Building a Functional Team

Think of advanced manufacturing as a kind of team sport. Stack your team with the best players. Here are six steps.

Today’s most advanced manufacturers use extremely complicated CNC equipment. Newer five-axis equipment is programmed more like a video game than a machine tool. And with the enhanced precision, speed and capability offered by these machines comes the need for machinists, programmers and operators with higher skills. The cost to attract, develop and retain such a workforce can be crushing. The challenge is to build a talented, cohesive team in both the shop and the front office that is sustainable and cost-effective.

After all, advanced manufacturing is a team sport. Our shop has discovered that the best players share three characteristics: They are humble about their capabilities, they are passionate in their beliefs (both professionally and personally), and they communicate well. These characteristics, combined with measurable expertise, yield a strong team member. 

We have found the following six steps crucial for building a strong team:

1. Test everyone. Determine the real, measurable skill level of every technical employee. Conduct technical tests that will reveal both strengths and weaknesses. The results might be an eye-opener for some technicians who have risen in rank through attrition or job-hopping. However, don’t be concerned with fitting people into job requirements; instead, consider modifying job requirements around team members to leverage their strengths. Machinists in advanced manufacturing environments are professional problem-solvers.

2. “De-conflict” the team. It is imperative that everyone in the company understand that they are part of a team and that everyone’s role on the team is important. Anyone in the organization who does not embrace the team concept (at all levels) is removing himself from the team. Regular interaction among all different levels of the organization encourages communication, and this communication in all directions is crucial to team success.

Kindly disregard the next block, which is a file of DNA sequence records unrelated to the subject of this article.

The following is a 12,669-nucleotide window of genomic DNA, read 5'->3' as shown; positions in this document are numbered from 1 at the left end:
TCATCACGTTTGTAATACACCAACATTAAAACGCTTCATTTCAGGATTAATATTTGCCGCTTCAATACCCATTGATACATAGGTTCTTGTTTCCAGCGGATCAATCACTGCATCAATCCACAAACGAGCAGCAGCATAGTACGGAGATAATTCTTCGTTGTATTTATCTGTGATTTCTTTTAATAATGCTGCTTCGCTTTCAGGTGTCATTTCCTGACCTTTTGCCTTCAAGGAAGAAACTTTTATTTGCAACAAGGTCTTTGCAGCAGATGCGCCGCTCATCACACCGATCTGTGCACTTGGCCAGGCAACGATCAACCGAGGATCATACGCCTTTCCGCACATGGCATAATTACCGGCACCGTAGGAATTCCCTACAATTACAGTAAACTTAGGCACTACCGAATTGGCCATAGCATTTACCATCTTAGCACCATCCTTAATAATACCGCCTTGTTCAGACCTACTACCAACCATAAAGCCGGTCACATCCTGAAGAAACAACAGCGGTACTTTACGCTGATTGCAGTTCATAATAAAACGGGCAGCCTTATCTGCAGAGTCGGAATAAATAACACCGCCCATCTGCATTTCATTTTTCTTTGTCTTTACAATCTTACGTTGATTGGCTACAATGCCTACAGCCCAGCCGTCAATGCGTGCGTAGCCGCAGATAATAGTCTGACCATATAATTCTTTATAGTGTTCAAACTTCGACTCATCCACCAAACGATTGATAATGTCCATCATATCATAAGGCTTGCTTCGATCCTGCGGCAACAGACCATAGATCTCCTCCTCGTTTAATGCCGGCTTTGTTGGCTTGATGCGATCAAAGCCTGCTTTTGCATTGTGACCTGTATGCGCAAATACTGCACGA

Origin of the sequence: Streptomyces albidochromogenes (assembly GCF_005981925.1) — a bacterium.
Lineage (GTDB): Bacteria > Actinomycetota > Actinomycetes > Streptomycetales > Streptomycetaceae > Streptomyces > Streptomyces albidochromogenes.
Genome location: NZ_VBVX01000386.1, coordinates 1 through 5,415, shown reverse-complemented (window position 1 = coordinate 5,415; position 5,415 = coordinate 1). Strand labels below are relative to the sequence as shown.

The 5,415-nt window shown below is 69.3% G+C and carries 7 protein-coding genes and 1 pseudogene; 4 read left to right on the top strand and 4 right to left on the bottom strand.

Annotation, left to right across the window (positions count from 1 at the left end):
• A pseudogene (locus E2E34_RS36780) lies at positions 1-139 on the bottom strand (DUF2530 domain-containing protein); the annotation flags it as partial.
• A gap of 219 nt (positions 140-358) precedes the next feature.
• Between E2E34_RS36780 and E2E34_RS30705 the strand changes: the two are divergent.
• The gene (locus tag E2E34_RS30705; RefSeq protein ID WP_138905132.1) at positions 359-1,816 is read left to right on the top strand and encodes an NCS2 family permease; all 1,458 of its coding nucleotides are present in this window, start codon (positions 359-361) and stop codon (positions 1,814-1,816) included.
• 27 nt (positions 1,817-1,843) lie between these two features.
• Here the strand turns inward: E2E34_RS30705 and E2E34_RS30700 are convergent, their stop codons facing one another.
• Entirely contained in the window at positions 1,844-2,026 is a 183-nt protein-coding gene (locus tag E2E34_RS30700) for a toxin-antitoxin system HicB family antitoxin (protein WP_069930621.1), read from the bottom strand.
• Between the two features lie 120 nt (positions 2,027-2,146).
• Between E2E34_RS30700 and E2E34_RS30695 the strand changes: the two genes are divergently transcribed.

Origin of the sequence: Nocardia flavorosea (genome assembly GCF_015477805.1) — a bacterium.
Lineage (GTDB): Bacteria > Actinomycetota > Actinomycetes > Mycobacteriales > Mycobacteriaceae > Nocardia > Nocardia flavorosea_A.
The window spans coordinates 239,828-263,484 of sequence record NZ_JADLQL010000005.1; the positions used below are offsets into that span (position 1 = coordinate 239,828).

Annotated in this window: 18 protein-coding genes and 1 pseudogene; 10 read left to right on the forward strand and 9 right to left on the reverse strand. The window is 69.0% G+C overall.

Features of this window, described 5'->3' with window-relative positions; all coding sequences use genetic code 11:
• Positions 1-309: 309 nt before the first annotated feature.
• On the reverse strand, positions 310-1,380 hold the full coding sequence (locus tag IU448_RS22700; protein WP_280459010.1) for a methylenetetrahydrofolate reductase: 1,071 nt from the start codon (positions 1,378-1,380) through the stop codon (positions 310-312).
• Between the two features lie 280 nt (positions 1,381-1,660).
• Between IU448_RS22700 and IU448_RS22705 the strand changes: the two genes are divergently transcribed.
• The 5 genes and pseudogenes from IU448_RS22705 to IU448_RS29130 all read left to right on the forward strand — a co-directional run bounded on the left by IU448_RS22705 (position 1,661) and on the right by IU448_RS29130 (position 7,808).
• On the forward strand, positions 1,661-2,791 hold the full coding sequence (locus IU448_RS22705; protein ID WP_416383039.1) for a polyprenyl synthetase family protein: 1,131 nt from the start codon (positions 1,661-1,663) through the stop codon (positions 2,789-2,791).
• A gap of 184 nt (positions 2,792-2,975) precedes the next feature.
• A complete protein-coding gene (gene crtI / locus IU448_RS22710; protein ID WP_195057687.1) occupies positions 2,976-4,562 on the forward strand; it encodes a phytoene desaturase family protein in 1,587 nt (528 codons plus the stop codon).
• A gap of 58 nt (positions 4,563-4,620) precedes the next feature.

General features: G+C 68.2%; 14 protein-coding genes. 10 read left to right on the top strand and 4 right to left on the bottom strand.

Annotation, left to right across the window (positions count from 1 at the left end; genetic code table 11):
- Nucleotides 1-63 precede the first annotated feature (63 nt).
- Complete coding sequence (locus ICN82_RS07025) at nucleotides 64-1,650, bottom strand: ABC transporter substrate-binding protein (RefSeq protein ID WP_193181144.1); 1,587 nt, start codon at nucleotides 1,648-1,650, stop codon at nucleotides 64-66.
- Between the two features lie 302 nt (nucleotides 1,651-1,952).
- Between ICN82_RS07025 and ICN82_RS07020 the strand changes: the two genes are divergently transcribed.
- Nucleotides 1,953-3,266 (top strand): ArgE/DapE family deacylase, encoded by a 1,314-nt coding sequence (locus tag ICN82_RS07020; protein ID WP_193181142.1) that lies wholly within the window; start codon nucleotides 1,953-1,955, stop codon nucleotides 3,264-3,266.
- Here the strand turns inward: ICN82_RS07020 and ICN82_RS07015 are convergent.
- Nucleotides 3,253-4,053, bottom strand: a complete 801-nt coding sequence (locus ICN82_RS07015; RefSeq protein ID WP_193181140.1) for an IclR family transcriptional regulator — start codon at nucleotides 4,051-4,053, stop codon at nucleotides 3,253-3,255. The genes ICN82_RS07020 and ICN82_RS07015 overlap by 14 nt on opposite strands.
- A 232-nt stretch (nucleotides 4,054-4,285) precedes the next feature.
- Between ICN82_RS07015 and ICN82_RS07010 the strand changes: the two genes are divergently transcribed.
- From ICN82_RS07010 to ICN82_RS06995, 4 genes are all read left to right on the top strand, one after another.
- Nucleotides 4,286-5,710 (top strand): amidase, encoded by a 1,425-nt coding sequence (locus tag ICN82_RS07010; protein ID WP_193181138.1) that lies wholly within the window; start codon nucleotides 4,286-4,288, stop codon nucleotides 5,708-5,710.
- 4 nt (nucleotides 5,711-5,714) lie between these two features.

3. Lead the team. The first step to building a superior team is to recognize, embrace and demonstrate that every member of the team is critical to it. Team members like to lead because it means they are engaged in solutions to problems and their input matters. Getting the right members on the team and enabling them to succeed eliminates the need for middle management. Instead of investing on management levels, invest your time in your team members. Be their leader or coach. 

4. Invest in the team. Team members are a manufacturer’s greatest asset, and they are the only asset a shop has that actually can appreciate in value. To realize the real value of teamwork, leadership must “go all in;” forget about clawback. Loyalty is earned through trust built between the team and company leadership. When people leave the company, and eventually a few will, they will compare treatment by every other employer to the way you have treated them. Be the benchmark to which all other employers are compared, and your reputation will attract the most talented people. 

5. Retain the team. Think outside the box for ways to attract, develop and retain team members. An annual investment of $5,000-$10,000 per team member, for example, can yield great benefits.

Our company founder, Todd Paul, presents each new shopfloor employee with a complete set of premium tools and high-precision measurement devices, plus a three-tier set of Kennedy machinist toolboxes. This $6,000 investment per person makes a statement about the value we place on our team members and their skills. For the employee’s first five years at the shop, the tools belong to the company; afterward, they become the property of the team member.

Training is the cornerstone for success in any organization. We spend $5,000-$10,000 per team member every year on training and have found that this differentiates us from the competition. Customers, partners and the team members themselves also recognize the value.

6. Pay the team fair market value. As the skill levels of team members improve, so does their fair market value, and they should be paid accordingly. Rather than annual, tenure-based salary increases, recognize achievement of higher skills milestones with compensation that reflects the team member’s new fair market value. Along with boosting morale and promoting teamwork, this approach encourages employees to continuously improve their skills and essentially puts compensation in their own hands.

Advanced manufacturing is a team sport. Any shop can purchase capital equipment, but leveraging that equipment requires a team with the skills and desire to fully embrace advanced manufacturing. Focus on building the best team.

Carl Livesay is the vice president of operations for Land Sea Air Manufacturing, a high-precision, complex-geometry contract manufacturer serving the aerospace,  defense and capital equipment industries. More at lsa-mfg.com.